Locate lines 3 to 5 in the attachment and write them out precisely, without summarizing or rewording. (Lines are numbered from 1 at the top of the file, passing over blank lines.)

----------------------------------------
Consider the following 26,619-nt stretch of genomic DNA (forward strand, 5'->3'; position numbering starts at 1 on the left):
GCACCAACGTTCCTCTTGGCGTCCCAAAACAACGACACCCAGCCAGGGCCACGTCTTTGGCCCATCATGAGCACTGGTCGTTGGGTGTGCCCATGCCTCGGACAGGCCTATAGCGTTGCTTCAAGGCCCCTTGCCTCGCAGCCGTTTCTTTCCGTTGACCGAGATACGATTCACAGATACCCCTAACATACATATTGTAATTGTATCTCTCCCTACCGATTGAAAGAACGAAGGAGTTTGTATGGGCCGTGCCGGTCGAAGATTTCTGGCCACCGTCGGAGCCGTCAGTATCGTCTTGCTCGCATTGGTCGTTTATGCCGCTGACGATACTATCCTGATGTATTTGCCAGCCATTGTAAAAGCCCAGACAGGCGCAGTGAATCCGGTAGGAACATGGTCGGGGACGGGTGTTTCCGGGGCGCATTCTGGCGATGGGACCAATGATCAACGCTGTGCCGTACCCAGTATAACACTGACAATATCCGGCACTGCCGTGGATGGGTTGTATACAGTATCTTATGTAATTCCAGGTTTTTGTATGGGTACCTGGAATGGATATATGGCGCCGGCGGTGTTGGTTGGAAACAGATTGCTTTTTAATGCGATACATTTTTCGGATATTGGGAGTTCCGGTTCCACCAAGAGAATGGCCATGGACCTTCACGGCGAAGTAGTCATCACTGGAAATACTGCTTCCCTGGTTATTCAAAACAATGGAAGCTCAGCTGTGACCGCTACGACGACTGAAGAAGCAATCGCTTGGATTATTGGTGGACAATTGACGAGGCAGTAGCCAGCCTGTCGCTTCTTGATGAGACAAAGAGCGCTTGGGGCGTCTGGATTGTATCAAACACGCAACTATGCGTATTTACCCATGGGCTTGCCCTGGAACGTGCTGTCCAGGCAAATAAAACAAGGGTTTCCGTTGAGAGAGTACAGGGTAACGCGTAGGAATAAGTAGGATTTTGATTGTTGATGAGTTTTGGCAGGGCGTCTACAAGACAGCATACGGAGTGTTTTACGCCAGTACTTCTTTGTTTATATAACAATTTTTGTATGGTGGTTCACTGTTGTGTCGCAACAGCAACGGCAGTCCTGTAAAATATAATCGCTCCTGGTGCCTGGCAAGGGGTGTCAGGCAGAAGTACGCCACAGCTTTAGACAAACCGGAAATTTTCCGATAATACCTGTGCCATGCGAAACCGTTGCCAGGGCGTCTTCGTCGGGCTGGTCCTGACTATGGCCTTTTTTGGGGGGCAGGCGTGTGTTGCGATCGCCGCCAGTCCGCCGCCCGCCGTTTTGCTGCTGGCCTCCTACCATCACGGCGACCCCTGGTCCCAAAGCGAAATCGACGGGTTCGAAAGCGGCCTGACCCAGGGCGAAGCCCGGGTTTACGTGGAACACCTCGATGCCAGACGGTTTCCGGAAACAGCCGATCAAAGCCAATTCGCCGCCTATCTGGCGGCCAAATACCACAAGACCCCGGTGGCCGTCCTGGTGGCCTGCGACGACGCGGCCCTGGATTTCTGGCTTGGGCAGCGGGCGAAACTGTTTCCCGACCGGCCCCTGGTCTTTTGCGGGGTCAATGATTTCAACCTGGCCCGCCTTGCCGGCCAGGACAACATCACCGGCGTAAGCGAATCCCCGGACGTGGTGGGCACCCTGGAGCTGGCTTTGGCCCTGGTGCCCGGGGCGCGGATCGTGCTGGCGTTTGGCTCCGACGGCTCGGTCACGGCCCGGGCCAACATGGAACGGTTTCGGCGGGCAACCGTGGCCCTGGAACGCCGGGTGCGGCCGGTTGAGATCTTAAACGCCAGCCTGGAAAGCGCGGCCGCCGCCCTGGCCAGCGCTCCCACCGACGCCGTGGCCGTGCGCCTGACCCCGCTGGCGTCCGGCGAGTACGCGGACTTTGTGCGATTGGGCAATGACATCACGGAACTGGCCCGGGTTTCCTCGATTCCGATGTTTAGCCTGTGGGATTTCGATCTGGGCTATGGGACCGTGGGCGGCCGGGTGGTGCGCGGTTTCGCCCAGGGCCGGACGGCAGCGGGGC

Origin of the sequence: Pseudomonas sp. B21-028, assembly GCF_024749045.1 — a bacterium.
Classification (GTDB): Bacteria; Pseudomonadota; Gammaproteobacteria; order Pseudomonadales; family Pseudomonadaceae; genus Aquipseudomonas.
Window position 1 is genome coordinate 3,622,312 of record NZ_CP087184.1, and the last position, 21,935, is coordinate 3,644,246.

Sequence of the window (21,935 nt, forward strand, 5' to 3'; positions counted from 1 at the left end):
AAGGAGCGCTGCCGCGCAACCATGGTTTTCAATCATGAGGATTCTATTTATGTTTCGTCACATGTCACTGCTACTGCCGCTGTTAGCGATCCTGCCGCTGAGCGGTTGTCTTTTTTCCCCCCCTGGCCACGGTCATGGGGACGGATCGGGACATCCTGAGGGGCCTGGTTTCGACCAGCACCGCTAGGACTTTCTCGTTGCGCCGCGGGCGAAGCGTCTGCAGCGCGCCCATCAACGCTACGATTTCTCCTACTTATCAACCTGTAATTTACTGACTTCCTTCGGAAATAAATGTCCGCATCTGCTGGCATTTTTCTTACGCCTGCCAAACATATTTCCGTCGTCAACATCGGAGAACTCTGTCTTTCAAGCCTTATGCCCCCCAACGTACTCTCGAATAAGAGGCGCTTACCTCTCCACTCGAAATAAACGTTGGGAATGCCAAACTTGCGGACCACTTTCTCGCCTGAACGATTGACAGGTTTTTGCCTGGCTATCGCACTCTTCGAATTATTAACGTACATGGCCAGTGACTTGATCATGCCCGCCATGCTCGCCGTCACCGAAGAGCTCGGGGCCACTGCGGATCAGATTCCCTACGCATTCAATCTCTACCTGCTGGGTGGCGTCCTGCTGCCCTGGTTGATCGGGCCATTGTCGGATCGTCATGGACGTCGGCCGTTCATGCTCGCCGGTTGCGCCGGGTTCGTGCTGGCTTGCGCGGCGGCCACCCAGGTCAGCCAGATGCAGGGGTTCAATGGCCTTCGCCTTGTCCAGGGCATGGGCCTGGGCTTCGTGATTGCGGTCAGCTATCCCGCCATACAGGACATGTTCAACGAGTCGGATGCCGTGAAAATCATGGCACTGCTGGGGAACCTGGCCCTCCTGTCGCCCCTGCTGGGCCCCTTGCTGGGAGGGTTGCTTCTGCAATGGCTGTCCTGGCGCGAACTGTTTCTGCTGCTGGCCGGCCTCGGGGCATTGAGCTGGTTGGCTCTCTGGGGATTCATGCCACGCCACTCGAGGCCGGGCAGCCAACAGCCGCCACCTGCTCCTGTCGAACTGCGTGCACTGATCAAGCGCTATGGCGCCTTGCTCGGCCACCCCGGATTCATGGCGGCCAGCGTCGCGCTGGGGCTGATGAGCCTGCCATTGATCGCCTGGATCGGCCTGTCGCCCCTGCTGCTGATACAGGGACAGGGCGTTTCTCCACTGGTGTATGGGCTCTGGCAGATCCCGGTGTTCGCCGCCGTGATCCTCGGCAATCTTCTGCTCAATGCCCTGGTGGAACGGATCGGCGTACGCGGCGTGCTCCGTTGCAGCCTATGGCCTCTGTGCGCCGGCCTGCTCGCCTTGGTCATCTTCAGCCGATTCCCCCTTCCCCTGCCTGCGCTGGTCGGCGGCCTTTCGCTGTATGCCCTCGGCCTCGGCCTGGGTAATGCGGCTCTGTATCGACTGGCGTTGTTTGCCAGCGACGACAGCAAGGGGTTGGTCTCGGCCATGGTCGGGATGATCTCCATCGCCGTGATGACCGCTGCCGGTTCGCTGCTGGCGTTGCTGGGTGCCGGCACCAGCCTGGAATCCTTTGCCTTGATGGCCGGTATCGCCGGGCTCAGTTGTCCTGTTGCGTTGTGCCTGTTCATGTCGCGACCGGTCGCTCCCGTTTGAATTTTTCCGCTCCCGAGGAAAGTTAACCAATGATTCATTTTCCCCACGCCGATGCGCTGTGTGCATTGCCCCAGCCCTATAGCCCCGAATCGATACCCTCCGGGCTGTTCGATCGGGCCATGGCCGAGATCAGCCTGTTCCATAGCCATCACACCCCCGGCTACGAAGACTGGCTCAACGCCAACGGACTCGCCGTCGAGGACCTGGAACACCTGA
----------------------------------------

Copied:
Origin of the sequence: Pseudomonas sp. B21-028, assembly GCF_024749045.1 — a bacterium.
Classification (GTDB): Bacteria; Pseudomonadota; Gammaproteobacteria; order Pseudomonadales; family Pseudomonadaceae; genus Aquipseudomonas.
Window position 1 is genome coordinate 3,622,312 of record NZ_CP087184.1, and the last position, 21,935, is coordinate 3,644,246.